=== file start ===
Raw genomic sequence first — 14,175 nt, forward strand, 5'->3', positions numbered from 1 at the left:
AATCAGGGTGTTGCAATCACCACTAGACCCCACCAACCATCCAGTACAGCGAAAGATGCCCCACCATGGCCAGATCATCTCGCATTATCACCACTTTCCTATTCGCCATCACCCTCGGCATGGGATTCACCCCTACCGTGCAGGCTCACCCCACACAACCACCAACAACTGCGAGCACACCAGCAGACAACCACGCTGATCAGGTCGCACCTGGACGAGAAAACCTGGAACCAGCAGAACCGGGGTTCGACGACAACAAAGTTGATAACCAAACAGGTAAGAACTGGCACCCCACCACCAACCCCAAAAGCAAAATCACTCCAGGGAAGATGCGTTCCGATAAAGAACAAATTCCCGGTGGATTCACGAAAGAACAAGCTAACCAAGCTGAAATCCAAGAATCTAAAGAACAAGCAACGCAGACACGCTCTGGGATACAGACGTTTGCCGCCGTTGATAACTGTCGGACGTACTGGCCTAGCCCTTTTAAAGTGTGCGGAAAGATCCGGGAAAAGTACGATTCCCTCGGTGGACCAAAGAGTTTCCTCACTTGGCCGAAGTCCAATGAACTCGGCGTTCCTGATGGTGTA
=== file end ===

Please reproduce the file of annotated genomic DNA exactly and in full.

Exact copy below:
Raw genomic sequence first — 14,175 nt, forward strand, 5'->3', positions numbered from 1 at the left:
AATCAGGGTGTTGCAATCACCACTAGACCCCACCAACCATCCAGTACAGCGAAAGATGCCCCACCATGGCCAGATCATCTCGCATTATCACCACTTTCCTATTCGCCATCACCCTCGGCATGGGATTCACCCCTACCGTGCAGGCTCACCCCACACAACCACCAACAACTGCGAGCACACCAGCAGACAACCACGCTGATCAGGTCGCACCTGGACGAGAAAACCTGGAACCAGCAGAACCGGGGTTCGACGACAACAAAGTTGATAACCAAACAGGTAAGAACTGGCACCCCACCACCAACCCCAAAAGCAAAATCACTCCAGGGAAGATGCGTTCCGATAAAGAACAAATTCCCGGTGGATTCACGAAAGAACAAGCTAACCAAGCTGAAATCCAAGAATCTAAAGAACAAGCAACGCAGACACGCTCTGGGATACAGACGTTTGCCGCCGTTGATAACTGTCGGACGTACTGGCCTAGCCCTTTTAAAGTGTGCGGAAAGATCCGGGAAAAGTACGATTCCCTCGGTGGACCAAAGAGTTTCCTCACTTGGCCGAAGTCCAATGAACTCGGCGTTCCTGATGGTGTA